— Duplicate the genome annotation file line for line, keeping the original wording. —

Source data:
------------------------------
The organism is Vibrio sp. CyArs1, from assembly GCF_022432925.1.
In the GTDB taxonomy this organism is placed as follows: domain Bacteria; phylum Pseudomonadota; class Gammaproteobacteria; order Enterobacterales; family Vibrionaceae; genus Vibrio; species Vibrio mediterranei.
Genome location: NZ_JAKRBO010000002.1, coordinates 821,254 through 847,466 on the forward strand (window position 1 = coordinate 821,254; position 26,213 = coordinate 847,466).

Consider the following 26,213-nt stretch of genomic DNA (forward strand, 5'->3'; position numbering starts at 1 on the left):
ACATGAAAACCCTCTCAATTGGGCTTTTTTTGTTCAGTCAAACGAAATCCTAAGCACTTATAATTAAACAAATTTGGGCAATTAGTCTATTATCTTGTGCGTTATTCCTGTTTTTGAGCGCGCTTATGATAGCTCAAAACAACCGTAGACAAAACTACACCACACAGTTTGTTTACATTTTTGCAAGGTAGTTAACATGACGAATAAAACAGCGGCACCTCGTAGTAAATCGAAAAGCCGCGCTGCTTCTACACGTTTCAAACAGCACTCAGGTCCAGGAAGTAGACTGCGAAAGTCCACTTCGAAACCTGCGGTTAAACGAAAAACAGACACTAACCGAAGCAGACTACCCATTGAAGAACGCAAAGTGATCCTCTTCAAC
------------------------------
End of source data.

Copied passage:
The organism is Vibrio sp. CyArs1, from assembly GCF_022432925.1.
In the GTDB taxonomy this organism is placed as follows: domain Bacteria; phylum Pseudomonadota; class Gammaproteobacteria; order Enterobacterales; family Vibrionaceae; genus Vibrio; species Vibrio mediterranei.
Genome location: NZ_JAKRBO010000002.1, coordinates 821,254 through 847,466 on the forward strand (window position 1 = coordinate 821,254; position 26,213 = coordinate 847,466).

Consider the following 26,213-nt stretch of genomic DNA (forward strand, 5'->3'; position numbering starts at 1 on the left):
ACATGAAAACCCTCTCAATTGGGCTTTTTTTGTTCAGTCAAACGAAATCCTAAGCACTTATAATTAAACAAATTTGGGCAATTAGTCTATTATCTTGTGCGTTATTCCTGTTTTTGAGCGCGCTTATGATAGCTCAAAACAACCGTAGACAAAACTACACCACACAGTTTGTTTACATTTTTGCAAGGTAGTTAACATGACGAATAAAACAGCGGCACCTCGTAGTAAATCGAAAAGCCGCGCTGCTTCTACACGTTTCAAACAGCACTCAGGTCCAGGAAGTAGACTGCGAAAGTCCACTTCGAAACCTGCGGTTAAACGAAAAACAGACACTAACCGAAGCAGACTACCCATTGAAGAACGCAAAGTGATCCTCTTCAAC